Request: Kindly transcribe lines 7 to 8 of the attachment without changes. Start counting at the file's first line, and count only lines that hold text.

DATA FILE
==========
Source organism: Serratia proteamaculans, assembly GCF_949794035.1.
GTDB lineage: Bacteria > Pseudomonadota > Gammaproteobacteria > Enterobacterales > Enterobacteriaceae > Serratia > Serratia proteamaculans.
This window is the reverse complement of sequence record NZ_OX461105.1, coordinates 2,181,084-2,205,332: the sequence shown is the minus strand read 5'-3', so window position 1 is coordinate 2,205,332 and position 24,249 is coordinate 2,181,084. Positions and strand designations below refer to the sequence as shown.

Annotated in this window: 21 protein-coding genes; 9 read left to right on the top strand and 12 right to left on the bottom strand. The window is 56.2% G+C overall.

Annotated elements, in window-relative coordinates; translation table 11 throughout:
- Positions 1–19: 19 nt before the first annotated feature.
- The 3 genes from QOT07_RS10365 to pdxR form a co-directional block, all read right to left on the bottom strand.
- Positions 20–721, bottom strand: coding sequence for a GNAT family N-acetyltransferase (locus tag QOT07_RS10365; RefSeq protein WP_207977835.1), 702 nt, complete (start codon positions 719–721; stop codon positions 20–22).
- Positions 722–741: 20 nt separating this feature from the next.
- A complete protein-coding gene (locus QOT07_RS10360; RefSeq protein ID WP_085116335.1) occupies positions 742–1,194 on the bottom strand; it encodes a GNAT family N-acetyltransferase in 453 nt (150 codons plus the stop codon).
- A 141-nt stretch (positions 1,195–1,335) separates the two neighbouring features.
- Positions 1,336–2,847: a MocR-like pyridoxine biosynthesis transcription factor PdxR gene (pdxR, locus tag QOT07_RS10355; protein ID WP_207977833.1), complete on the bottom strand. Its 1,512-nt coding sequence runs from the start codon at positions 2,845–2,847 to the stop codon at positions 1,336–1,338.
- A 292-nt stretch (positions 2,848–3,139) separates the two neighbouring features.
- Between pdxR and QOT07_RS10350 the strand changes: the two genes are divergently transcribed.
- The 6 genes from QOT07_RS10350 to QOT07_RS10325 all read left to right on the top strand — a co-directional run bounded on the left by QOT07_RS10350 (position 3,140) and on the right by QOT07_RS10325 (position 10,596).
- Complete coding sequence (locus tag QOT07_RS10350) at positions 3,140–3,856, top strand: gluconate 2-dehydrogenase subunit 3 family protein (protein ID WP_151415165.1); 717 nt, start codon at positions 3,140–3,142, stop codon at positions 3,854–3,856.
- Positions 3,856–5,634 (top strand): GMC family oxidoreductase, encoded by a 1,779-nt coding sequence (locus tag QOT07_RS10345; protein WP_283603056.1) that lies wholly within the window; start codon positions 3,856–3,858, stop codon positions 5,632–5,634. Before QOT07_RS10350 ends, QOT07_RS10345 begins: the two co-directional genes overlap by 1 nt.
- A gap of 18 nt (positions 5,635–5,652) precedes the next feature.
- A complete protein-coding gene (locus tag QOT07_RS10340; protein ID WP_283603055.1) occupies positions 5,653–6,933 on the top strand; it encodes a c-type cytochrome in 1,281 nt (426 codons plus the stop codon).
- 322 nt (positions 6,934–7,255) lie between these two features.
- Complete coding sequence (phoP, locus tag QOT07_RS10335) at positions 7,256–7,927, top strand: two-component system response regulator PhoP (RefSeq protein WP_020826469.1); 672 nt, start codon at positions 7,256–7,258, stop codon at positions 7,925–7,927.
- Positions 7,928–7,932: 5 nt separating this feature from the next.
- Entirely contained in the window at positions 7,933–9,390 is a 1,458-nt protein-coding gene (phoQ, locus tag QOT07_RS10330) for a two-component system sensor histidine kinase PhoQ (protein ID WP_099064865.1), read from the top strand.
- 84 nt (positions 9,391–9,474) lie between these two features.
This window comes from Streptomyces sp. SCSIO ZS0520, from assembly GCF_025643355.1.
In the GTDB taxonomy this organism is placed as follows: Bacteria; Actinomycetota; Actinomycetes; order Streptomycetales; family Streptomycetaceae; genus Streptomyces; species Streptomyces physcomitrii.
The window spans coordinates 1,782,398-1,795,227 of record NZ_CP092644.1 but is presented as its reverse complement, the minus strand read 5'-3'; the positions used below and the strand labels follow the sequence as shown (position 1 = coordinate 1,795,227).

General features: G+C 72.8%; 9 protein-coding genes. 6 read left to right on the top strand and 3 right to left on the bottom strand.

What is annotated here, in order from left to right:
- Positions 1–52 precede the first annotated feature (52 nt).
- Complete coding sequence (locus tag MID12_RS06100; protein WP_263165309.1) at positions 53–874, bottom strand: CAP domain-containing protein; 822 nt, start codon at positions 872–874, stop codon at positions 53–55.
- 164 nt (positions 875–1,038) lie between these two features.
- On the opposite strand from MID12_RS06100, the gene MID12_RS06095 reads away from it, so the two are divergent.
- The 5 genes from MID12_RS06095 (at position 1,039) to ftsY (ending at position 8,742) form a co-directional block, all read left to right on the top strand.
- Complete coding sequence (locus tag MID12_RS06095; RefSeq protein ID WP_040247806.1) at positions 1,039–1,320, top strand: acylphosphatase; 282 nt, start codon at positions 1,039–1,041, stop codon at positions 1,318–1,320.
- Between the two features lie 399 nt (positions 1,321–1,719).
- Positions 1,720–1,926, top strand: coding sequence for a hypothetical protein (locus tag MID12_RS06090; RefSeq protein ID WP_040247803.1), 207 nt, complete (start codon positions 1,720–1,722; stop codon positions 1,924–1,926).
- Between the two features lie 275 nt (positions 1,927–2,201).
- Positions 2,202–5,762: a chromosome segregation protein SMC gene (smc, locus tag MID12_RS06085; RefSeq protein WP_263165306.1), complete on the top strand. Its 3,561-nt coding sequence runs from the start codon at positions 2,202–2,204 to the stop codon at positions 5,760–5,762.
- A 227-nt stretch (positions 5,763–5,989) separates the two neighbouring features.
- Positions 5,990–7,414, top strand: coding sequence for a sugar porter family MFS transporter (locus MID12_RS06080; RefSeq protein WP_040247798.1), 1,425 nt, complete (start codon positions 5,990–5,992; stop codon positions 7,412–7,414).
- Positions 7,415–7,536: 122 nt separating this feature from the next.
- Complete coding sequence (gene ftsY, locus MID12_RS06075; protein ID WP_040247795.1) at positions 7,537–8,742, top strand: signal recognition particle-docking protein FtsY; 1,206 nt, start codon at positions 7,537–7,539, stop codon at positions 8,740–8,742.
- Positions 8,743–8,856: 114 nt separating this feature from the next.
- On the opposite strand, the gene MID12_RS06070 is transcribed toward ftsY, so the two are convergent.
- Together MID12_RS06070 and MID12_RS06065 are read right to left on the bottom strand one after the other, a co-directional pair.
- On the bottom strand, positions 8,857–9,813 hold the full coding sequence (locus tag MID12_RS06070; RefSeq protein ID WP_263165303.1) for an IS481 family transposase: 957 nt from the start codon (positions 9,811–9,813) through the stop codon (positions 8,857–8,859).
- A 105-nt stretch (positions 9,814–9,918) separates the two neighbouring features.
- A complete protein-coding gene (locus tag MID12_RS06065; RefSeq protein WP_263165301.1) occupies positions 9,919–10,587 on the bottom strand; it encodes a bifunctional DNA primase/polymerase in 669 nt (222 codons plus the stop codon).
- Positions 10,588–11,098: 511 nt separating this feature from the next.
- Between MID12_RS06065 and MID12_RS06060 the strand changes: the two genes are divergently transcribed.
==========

- The 3 genes from QOT07_RS10365 to pdxR form a co-directional block, all read right to left on the bottom strand.
- Positions 20–721, bottom strand: coding sequence for a GNAT family N-acetyltransferase (locus tag QOT07_RS10365; RefSeq protein WP_207977835.1), 702 nt, complete (start codon positions 719–721; stop codon positions 20–22).